- For cats prone to constipation pureed pumpkin squash can be useful.
- Some cats will also eat a small amount of green tripe as an alternative to pureed vegetables which is a rich source of vegetable matter, pre and probiotics, digestive enzymes and fatty acids.
- Do not feed onions or garlic which are toxic to cats.
Feed raw meaty bones (chicken wings and necks are the most popular, and rabbit for those who can get hold of it):
- Some people worry about feeding bones to their cats. There are two circumstances under which bone feeding is dangerous. If the bone is cooked (becoming splintery and hard) and if inappropriately sized bones are fed. Bones that are too small can be a choking hazard for pets new to raw feeding and bones too large can fracture teeth.
- Bones should be fed with plenty of meat on them and should be from a prey source which your pet could reasonably be expected to hunt if they were in the wild (chicken, rabbit, hare, possum). A meat only diet is highly imbalanced. Raw chicken wings and necks are most commonly used.
- Feed raw meaty bones every 2-3 days.
- For cats new to raw feeding start with uncooked minces made from chicken frames/ rabbit & hare frames and possum frames – once they are eating this well then start to introduce whole meaty bones.
Feed fresh tripe (kidney, heart, lung or liver) once a week or 1/6 of daily intake:
- Tripe is a necessary part of a balanced diet as it is very high in certain vitamins.
- Vary the organ meat weekly, but make sure heart is often on the menu. Cats cannot live without Taurine, found in high amounts in heart tissue.
- Some frozen pet minces already contain small amounts of heart, liver and kidney in their mix.
- Take care not to over feed liver (maximum once a week).
A general rule is to feed 2% of the body weight (5kg cat will need approximately 100gm food per day). Adjust the amounts depending on the cat’s activity levels, metabolism and age. If you are unsure if your cat is the correct weight please make an appointment with the veterinarian to have this assessed.
Do not feed cereals and do not mix raw feeding with processed commercial cat food as the stomach will never adapt to digest the raw diet fully.
Homemade vitamin and mineral supplement:
A well balanced raw diet should not require the addition of vitamins or minerals, and there is a risk that by doing so you create an imbalanced diet. There may be some situations where a supplement may be recommended but this needs to be under the supervision of the veterinarian.
- Cats not used to raw feeding may take some time to get used to the new food. Starting with chunks of poached meat can sometimes encourage them to try something new as this will enhance the meats flavor and smell, a big factor affecting palatability in cats. Initially, this will not be a balanced diet but for a short period of 4-6 weeks during a transition to raw this is okay.
- Older cats may also sometimes require light cooking of the food to aid digestion and palatability. Also, older cats will benefit from the more easily digestible white meats.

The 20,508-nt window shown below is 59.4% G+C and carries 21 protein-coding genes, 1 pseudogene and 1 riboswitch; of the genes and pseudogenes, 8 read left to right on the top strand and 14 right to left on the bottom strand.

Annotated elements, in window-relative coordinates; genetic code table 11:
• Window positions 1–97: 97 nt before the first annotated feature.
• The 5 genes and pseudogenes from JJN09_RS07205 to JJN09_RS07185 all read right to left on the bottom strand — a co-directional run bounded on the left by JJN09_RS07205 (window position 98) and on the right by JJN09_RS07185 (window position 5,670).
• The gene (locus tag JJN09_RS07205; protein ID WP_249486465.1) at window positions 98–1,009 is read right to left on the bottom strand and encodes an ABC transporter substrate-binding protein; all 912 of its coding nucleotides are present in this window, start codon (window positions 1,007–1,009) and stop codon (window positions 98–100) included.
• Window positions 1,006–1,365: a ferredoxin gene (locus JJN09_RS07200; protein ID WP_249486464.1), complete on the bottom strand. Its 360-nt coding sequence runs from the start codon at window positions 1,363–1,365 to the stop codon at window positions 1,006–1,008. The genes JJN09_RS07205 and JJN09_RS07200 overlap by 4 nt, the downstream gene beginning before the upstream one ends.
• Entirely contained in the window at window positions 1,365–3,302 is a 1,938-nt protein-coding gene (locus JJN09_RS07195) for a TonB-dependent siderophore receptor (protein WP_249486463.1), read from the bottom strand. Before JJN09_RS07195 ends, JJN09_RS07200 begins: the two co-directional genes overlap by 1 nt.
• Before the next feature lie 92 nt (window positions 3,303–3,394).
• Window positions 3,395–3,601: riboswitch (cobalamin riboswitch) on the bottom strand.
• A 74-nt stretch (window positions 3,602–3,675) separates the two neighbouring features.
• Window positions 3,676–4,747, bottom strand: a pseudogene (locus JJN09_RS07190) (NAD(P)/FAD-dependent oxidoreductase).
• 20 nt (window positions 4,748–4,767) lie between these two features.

- Ideally, feed once per day. In the wild cats would not always be successful in hunting and short periods of fasting would be normal. In warmer weather is it best to feed once per day in the evening when it is cooler so the meat does not spoil or attract flies.
- Young kittens can be weaned directly onto raw feeding offering 4 small meals per day of a minced mix from 3-4 weeks till 8 weeks. After 8 weeks reduce minces to 2/3 diet with 1/3 fillets and organ needs plus start daily meaty bones. Amounts are increased to 6-10% of their body weight (60-100gm per kilo).
- For cats suffering from chronic vomiting or diarrhea it is best to work with the veterinarian and start with bone broths in order to heal the gut. Over time they are gradually transitioned onto raw feeding introducing poached meats first.
- Cats with no or few teeth will need minced frames instead of meaty bones.
Cats fed a balanced raw diet have more acidic stomach acid then those fed on biscuits. This combined with the presence of anti-bacterial salivary enzymes and a short gut means they are less likely to develop illness from exposure to pathogens.
Sourcing high quality food from the human food-chain and ensuring that it has been adequately frozen + feeding in a sensible manner will reduce the risks.
In terms of human health, pet owners should apply the same hygiene standards that they employ when dealing with food intended for their own consumption.
This advice sheet has been made with the help of information from Lyn Thompson at www.rawessentials.co.nz. More information about raw feeding and holistic health matters can also be found by speaking to Wendy Dixon at New Plymouth Vet Group (06 7584006) or St Aubyn Veterinary clinic (06 7513000).
Useful books to read:
The Barf Diet: For Cats and Dogs by Ian Billinghurst
The bible for all those interested in feeding raw food to cats and dogs for both beginners and the experienced.
Raw Meaty Bones: Promote Health by Tom Lonsdale
A peer reviewed and fully referenced book of information on raw feeding for pet owners and veterinarians. Tom Lonsdale a veterinary expert on species appropriate nutrition.
Tom Lonsdale a veterinary expert on species appropriate nutrition gives some hints on how to start your car on raw feeding here; http://www.rawmeatybones.com/petowners/switchingcats.php
Content updated 26.02.19